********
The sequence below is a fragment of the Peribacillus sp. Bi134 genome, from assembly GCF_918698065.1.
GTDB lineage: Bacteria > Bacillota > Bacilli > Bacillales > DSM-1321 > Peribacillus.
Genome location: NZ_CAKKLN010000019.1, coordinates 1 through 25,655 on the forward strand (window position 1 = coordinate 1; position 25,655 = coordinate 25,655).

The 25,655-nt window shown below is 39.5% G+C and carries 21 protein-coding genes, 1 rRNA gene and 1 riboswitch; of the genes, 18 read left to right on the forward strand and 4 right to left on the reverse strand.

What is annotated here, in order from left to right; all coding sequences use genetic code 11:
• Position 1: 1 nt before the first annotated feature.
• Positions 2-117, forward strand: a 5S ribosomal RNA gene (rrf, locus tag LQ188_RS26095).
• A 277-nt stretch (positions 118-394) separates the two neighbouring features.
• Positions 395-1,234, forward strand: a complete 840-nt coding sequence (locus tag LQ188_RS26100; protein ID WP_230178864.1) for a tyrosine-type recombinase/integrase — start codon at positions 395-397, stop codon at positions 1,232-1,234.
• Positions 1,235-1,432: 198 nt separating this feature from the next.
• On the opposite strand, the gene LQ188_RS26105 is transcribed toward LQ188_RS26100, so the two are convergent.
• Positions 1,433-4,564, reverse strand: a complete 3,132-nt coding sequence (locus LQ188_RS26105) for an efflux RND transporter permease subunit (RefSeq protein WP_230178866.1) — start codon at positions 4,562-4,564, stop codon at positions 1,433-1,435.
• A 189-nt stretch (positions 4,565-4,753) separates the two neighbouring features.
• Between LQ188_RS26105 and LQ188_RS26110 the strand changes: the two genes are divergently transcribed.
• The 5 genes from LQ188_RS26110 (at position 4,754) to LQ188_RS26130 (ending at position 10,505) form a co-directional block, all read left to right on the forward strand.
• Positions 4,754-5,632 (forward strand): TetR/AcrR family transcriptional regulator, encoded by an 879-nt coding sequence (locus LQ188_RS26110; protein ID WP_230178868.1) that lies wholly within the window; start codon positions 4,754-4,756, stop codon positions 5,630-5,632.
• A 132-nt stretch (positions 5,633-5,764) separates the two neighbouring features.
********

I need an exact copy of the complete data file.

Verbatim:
The sequence below is a fragment of the Peribacillus sp. Bi134 genome, from assembly GCF_918698065.1.
GTDB lineage: Bacteria > Bacillota > Bacilli > Bacillales > DSM-1321 > Peribacillus.
Genome location: NZ_CAKKLN010000019.1, coordinates 1 through 25,655 on the forward strand (window position 1 = coordinate 1; position 25,655 = coordinate 25,655).

The 25,655-nt window shown below is 39.5% G+C and carries 21 protein-coding genes, 1 rRNA gene and 1 riboswitch; of the genes, 18 read left to right on the forward strand and 4 right to left on the reverse strand.

What is annotated here, in order from left to right; all coding sequences use genetic code 11:
• Position 1: 1 nt before the first annotated feature.
• Positions 2-117, forward strand: a 5S ribosomal RNA gene (rrf, locus tag LQ188_RS26095).
• A 277-nt stretch (positions 118-394) separates the two neighbouring features.
• Positions 395-1,234, forward strand: a complete 840-nt coding sequence (locus tag LQ188_RS26100; protein ID WP_230178864.1) for a tyrosine-type recombinase/integrase — start codon at positions 395-397, stop codon at positions 1,232-1,234.
• Positions 1,235-1,432: 198 nt separating this feature from the next.
• On the opposite strand, the gene LQ188_RS26105 is transcribed toward LQ188_RS26100, so the two are convergent.
• Positions 1,433-4,564, reverse strand: a complete 3,132-nt coding sequence (locus LQ188_RS26105) for an efflux RND transporter permease subunit (RefSeq protein WP_230178866.1) — start codon at positions 4,562-4,564, stop codon at positions 1,433-1,435.
• A 189-nt stretch (positions 4,565-4,753) separates the two neighbouring features.
• Between LQ188_RS26105 and LQ188_RS26110 the strand changes: the two genes are divergently transcribed.
• The 5 genes from LQ188_RS26110 (at position 4,754) to LQ188_RS26130 (ending at position 10,505) form a co-directional block, all read left to right on the forward strand.
• Positions 4,754-5,632 (forward strand): TetR/AcrR family transcriptional regulator, encoded by an 879-nt coding sequence (locus LQ188_RS26110; protein ID WP_230178868.1) that lies wholly within the window; start codon positions 4,754-4,756, stop codon positions 5,630-5,632.
• A 132-nt stretch (positions 5,633-5,764) separates the two neighbouring features.